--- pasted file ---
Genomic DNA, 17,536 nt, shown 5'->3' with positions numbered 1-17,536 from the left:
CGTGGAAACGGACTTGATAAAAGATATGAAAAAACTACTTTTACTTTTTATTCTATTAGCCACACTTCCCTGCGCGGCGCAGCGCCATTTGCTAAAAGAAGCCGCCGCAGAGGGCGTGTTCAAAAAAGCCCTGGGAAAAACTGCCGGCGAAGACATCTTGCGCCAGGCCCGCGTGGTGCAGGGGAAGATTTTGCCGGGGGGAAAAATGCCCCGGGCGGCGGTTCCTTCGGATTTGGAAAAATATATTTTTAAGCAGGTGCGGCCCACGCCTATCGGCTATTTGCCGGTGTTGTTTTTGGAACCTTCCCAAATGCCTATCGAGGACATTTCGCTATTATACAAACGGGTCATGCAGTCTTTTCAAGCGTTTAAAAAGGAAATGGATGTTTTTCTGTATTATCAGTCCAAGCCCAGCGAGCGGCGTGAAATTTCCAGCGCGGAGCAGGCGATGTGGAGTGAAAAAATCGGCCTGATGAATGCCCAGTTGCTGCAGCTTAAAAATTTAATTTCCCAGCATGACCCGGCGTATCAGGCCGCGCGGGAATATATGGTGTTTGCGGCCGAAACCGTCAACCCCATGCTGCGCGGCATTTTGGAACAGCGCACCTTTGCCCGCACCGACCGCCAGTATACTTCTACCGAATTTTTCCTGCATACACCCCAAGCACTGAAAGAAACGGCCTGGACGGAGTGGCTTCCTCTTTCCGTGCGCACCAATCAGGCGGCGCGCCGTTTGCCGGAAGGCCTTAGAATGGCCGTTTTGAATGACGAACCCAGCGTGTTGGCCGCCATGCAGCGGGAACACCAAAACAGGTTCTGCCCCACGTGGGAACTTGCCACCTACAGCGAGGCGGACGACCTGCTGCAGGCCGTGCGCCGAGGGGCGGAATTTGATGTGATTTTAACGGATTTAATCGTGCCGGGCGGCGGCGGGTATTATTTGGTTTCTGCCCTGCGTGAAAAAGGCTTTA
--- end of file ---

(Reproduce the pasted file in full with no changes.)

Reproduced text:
Genomic DNA, 17,536 nt, shown 5'->3' with positions numbered 1-17,536 from the left:
CGTGGAAACGGACTTGATAAAAGATATGAAAAAACTACTTTTACTTTTTATTCTATTAGCCACACTTCCCTGCGCGGCGCAGCGCCATTTGCTAAAAGAAGCCGCCGCAGAGGGCGTGTTCAAAAAAGCCCTGGGAAAAACTGCCGGCGAAGACATCTTGCGCCAGGCCCGCGTGGTGCAGGGGAAGATTTTGCCGGGGGGAAAAATGCCCCGGGCGGCGGTTCCTTCGGATTTGGAAAAATATATTTTTAAGCAGGTGCGGCCCACGCCTATCGGCTATTTGCCGGTGTTGTTTTTGGAACCTTCCCAAATGCCTATCGAGGACATTTCGCTATTATACAAACGGGTCATGCAGTCTTTTCAAGCGTTTAAAAAGGAAATGGATGTTTTTCTGTATTATCAGTCCAAGCCCAGCGAGCGGCGTGAAATTTCCAGCGCGGAGCAGGCGATGTGGAGTGAAAAAATCGGCCTGATGAATGCCCAGTTGCTGCAGCTTAAAAATTTAATTTCCCAGCATGACCCGGCGTATCAGGCCGCGCGGGAATATATGGTGTTTGCGGCCGAAACCGTCAACCCCATGCTGCGCGGCATTTTGGAACAGCGCACCTTTGCCCGCACCGACCGCCAGTATACTTCTACCGAATTTTTCCTGCATACACCCCAAGCACTGAAAGAAACGGCCTGGACGGAGTGGCTTCCTCTTTCCGTGCGCACCAATCAGGCGGCGCGCCGTTTGCCGGAAGGCCTTAGAATGGCCGTTTTGAATGACGAACCCAGCGTGTTGGCCGCCATGCAGCGGGAACACCAAAACAGGTTCTGCCCCACGTGGGAACTTGCCACCTACAGCGAGGCGGACGACCTGCTGCAGGCCGTGCGCCGAGGGGCGGAATTTGATGTGATTTTAACGGATTTAATCGTGCCGGGCGGCGGCGGGTATTATTTGGTTTCTGCCCTGCGTGAAAAAGGCTTTA